Students and authorities of Michael Okpara University of Agriculture Umudike (MOUAU) in Abia State have kicked against the delisting of some courses offered in the institution by the federal government.
The students who staged peaceful protests against the action last week have declared their resolve to continue with their demonstration this week to register their grievances over the delisting of seven programmes in the College of Management Sciences (COLMAS) by the Joint Admissions and Matriculation Board (JAMB).
The students demanded the immediate reversal of the policy alleging that similar programmes are still being run by similar universities in the country.
They expressed their fears that the future of the students offering the delisted courses was being exposed to danger.
The affected programmes are Accountancy, Banking and Finance, Economics, Entrepreneurial Studies, Business Administration, Industrial Relations and Personnel Management.
While Accountancy, Banking and Finance and Marketing are retained as options in Agric-Business, others were delisted from JAMB website.
During last week’s protest, the students had carried placards with inscriptions such as ‘Management programmes in MOUAU have been in existence since 2003; Restore our programmes in JAMB brochure’, ‘Please secure our future in the labour market’, ’We don’t want to study Management as option in Agriculture’ and ‘Please, Dean, don’t allow this, our future is at stake’.
When The AUTHORITY contacted JAMB on the issue, the Director of Information, Dr. Fabian Benjamin, said that it was a directive from the Federal Ministry of Education that specialised universities should focus on their main mandate, hence, the affected programmes of Michael Okpara University, being a University of Agriculture, were not listed in the brochure.
Benjamin said: “But I don’t think there is a need to protest about that because students in the affected programmes will still graduate from them. It only means that the school will no longer admit new students into the affected programme.”
While addressing the Dean of COLMAS and other management staff of the College on behalf of the students, the President of the Association of Management Science Students, Mr. Udochukwu Uzoma, said that the action of JAMB had destabilised the students.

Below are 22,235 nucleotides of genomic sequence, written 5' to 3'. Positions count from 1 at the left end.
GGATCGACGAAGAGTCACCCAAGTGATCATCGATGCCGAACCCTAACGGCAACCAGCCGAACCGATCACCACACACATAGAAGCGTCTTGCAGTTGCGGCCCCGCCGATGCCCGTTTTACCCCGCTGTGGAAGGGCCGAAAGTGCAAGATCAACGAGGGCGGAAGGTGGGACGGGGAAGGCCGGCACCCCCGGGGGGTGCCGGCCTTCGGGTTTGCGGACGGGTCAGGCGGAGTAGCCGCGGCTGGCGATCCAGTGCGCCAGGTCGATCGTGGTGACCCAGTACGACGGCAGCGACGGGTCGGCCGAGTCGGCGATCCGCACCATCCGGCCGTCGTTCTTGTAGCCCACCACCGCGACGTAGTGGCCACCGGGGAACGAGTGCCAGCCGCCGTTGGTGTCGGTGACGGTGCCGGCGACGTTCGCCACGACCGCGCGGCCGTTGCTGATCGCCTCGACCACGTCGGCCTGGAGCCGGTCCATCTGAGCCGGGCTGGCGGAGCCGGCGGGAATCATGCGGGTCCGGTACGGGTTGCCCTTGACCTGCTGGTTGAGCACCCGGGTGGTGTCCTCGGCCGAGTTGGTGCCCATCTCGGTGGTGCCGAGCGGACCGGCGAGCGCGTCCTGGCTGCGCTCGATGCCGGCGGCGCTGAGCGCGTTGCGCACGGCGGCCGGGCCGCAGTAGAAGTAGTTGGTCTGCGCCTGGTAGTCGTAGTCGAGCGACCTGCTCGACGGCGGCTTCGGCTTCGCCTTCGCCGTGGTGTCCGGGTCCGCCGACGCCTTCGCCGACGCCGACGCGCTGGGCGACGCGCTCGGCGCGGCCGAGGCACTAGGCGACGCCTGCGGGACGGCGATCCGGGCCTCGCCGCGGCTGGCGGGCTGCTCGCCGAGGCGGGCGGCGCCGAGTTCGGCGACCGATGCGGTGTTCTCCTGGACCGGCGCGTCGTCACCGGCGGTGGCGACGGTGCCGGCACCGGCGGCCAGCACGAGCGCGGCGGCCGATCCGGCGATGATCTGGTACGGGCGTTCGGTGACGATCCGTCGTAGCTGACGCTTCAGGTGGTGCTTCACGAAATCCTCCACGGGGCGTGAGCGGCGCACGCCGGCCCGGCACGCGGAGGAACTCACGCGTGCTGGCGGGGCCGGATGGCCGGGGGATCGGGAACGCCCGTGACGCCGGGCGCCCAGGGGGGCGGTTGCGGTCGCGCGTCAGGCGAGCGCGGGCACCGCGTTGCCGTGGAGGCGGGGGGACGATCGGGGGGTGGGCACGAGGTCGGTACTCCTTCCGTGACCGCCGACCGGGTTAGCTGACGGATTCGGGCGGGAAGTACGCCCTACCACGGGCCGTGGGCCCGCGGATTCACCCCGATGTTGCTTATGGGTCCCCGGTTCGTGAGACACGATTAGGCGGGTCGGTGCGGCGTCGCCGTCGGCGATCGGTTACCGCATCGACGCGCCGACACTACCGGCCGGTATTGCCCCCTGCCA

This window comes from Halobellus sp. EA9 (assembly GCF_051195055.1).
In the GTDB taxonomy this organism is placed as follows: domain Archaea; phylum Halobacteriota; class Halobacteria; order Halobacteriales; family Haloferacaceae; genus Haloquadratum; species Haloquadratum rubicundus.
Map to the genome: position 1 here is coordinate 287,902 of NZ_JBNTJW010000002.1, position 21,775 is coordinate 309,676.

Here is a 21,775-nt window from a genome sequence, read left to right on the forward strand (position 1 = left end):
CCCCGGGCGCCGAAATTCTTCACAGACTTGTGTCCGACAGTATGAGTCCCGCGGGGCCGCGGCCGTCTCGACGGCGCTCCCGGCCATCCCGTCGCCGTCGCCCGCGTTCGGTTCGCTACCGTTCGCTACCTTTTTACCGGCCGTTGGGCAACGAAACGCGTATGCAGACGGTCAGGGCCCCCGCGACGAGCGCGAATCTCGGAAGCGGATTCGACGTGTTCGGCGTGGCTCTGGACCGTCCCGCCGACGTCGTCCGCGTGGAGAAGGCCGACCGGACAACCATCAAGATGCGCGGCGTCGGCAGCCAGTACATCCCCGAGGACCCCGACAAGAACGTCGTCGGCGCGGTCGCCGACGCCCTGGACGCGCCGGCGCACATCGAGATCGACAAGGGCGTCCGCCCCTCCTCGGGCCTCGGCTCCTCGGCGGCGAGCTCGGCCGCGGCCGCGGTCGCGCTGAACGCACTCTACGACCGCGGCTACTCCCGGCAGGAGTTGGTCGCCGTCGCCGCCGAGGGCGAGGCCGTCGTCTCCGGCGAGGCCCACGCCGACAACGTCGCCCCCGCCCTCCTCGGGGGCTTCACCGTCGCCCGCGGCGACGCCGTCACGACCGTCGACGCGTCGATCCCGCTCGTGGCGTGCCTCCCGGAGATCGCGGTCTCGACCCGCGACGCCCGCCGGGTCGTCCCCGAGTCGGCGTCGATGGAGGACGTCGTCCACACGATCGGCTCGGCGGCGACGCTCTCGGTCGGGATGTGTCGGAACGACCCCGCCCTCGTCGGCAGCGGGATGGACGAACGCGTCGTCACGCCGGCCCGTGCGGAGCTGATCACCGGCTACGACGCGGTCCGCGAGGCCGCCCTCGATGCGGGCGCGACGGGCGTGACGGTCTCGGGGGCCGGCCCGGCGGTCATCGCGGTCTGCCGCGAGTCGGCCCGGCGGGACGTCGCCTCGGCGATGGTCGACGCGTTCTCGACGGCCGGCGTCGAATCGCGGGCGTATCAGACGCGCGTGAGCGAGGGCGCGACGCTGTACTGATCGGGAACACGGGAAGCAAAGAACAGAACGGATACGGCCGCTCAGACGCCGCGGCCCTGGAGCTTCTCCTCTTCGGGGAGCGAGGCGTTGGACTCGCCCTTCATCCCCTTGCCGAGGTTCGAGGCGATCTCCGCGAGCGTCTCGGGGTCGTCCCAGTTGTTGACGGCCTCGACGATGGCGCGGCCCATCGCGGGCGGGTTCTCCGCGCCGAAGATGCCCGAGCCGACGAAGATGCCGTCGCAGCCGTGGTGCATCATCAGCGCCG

He appealed to the Dean to intervene and have the delisted programmes restored as the fate of students in the affected courses hang in the balance.
In his response, the Dean, Professor John Ihendinihu, commended the students for their peaceful disposition and told them that the management was making spirited efforts to have the delisted courses restored.
He expressed hope that JAMB which had restored similar programmes delisted in sister universities - Federal University of Agriculture, Makurdi and Federal University of Agriculture, Abeokuta, would not treat MOUAU differently.
Later at a press conference, Ihendinihu urged the Federal Ministry of Agriculture and Rural Development to rescind the directive for the three specialised Universities of Agriculture in Nigeria to shut down all non-agriculture programmes.
He described the policy as retrogressive, injurious and a contradiction to the Act establishing the universities which gave them the tripodal mandate of teaching, research and extension in agricultural and related/allied disciplines.
The Dean recalled that most Universities of Agriculture in other parts of the world offer programmes outside their core mandate, wondering why Nigeria will prefer to live in the past.
Ihendinihu, a Professor of Accounting argued that the delisted courses were critical to the success of Nigeria’s quest to approach agriculture as business.
According to him, COLMAS has a total of 10, 931 students comprising 6,735 regular and 4,196 in non- regular programmes and a staff population of 172. The total student population of MOUAU is less than 30,000.
Ihendinihu expressed concern over the implication of both the directive of the Ministry of Agriculture, and the action of JAMB, saying they have further diminished the chances of Abia candidates seeking university education.
This, he said, was more worrisome considering the fact that Abia has only one federal university, a specialised one for that matter with limited programmes, unlike other states which have at least two.
He also alleged the marginalisation of the South East geopolitical zone in the distribution of the 92 federal tertiary institutions in the country as the zone only got 13 against 20 in the North West, 17 in South West, and 15 in North Central.
“Of the 13 federal tertiary institutions in South East, only three are conventional universities and they are in Anambra, Enugu and Ebonyi while Imo and Abia States only have specialised universities”, he said.
Some non-agricultural programmes such as Mass Communications, Philosophy, Peace and Conflict Resolution Studies have been shut down in MOUAU.